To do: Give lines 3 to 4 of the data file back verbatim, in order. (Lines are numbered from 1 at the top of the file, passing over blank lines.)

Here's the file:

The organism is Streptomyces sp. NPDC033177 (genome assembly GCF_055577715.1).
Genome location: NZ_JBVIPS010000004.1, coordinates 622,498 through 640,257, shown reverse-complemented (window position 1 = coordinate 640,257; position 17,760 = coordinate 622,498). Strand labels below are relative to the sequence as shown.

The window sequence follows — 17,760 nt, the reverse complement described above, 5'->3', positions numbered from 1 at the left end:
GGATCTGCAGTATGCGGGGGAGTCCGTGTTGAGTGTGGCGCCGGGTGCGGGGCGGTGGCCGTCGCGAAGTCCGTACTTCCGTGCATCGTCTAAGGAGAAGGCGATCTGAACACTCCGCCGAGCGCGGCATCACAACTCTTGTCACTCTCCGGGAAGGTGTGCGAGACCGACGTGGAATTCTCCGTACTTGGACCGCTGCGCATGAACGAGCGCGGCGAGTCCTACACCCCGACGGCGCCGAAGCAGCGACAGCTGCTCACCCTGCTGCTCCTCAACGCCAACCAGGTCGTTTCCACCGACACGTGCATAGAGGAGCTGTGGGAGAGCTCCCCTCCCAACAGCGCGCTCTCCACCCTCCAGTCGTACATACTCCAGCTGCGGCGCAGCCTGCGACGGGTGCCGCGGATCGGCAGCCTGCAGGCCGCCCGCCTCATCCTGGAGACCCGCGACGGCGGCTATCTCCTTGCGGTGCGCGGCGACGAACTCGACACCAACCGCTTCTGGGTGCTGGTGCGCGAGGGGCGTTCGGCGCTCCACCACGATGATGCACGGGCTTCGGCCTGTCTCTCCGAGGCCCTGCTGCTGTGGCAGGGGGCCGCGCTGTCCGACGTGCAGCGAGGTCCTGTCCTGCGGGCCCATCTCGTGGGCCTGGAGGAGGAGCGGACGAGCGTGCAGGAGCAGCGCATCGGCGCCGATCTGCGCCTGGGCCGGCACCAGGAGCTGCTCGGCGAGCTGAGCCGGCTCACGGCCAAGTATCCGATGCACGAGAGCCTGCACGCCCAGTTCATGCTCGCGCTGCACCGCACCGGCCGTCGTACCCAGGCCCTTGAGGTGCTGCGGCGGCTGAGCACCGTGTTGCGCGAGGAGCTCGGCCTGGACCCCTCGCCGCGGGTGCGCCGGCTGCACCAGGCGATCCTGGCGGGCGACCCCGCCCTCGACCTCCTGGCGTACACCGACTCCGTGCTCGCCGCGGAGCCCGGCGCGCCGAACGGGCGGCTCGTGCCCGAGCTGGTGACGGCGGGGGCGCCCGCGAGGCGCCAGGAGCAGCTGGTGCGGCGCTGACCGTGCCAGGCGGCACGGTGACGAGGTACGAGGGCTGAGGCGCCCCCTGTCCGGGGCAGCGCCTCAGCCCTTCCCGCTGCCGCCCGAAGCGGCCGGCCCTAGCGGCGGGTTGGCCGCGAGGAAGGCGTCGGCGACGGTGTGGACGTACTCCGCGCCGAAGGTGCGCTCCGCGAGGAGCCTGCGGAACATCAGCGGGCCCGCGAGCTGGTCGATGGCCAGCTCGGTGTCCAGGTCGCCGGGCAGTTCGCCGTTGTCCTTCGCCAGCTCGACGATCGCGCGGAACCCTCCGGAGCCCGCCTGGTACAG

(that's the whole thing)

The window sequence follows — 17,760 nt, the reverse complement described above, 5'->3', positions numbered from 1 at the left end:
GGATCTGCAGTATGCGGGGGAGTCCGTGTTGAGTGTGGCGCCGGGTGCGGGGCGGTGGCCGTCGCGAAGTCCGTACTTCCGTGCATCGTCTAAGGAGAAGGCGATCTGAACACTCCGCCGAGCGCGGCATCACAACTCTTGTCACTCTCCGGGAAGGTGTGCGAGACCGACGTGGAATTCTCCGTACTTGGACCGCTGCGCATGAACGAGCGCGGCGAGTCCTACACCCCGACGGCGCCGAAGCAGCGACAGCTGCTCACCCTGCTGCTCCTCAACGCCAACCAGGTCGTTTCCACCGACACGTGCATAGAGGAGCTGTGGGAGAGCTCCCCTCCCAACAGCGCGCTCTCCACCCTCCAGTCGTACATACTCCAGCTGCGGCGCAGCCTGCGACGGGTGCCGCGGATCGGCAGCCTGCAGGCCGCCCGCCTCATCCTGGAGACCCGCGACGGCGGCTATCTCCTTGCGGTGCGCGGCGACGAACTCGACACCAACCGCTTCTGGGTGCTGGTGCGCGAGGGGCGTTCGGCGCTCCACCACGATGATGCACGGGCTTCGGCCTGTCTCTCCGAGGCCCTGCTGCTGTGGCAGGGGGCCGCGCTGTCCGACGTGCAGCGAGGTCCTGTCCTGCGGGCCCATCTCGTGGGCCTGGAGGAGGAGCGGACGAGCGTGCAGGAGCAGCGCATCGGCGCCGATCTGCGCCTGGGCCGGCACCAGGAGCTGCTCGGCGAGCTGAGCCGGCTCACGGCCAAGTATCCGATGCACGAGAGCCTGCACGCCCAGTTCATGCTCGCGCTGCACCGCACCGGCCGTCGTACCCAGGCCCTTGAGGTGCTGCGGCGGCTGAGCACCGTGTTGCGCGAGGAGCTCGGCCTGGACCCCTCGCCGCGGGTGCGCCGGCTGCACCAGGCGATCCTGGCGGGCGACCCCGCCCTCGACCTCCTGGCGTACACCGACTCCGTGCTCGCCGCGGAGCCCGGCGCGCCGAACGGGCGGCTCGTGCCCGAGCTGGTGACGGCGGGGGCGCCCGCGAGGCGCCAGGAGCAGCTGGTGCGGCGCTGACCGTGCCAGGCGGCACGGTGACGAGGTACGAGGGCTGAGGCGCCCCCTGTCCGGGGCAGCGCCTCAGCCCTTCCCGCTGCCGCCCGAAGCGGCCGGCCCTAGCGGCGGGTTGGCCGCGAGGAAGGCGTCGGCGACGGTGTGGACGTACTCCGCGCCGAAGGTGCGCTCCGCGAGGAGCCTGCGGAACATCAGCGGGCCCGCGAGCTGGTCGATGGCCAGCTCGGTGTCCAGGTCGCCGGGCAGTTCGCCGTTGTCCTTCGCCAGCTCGACGATCGCGCGGAACCCTCCGGAGCCCGCCTGGTACAG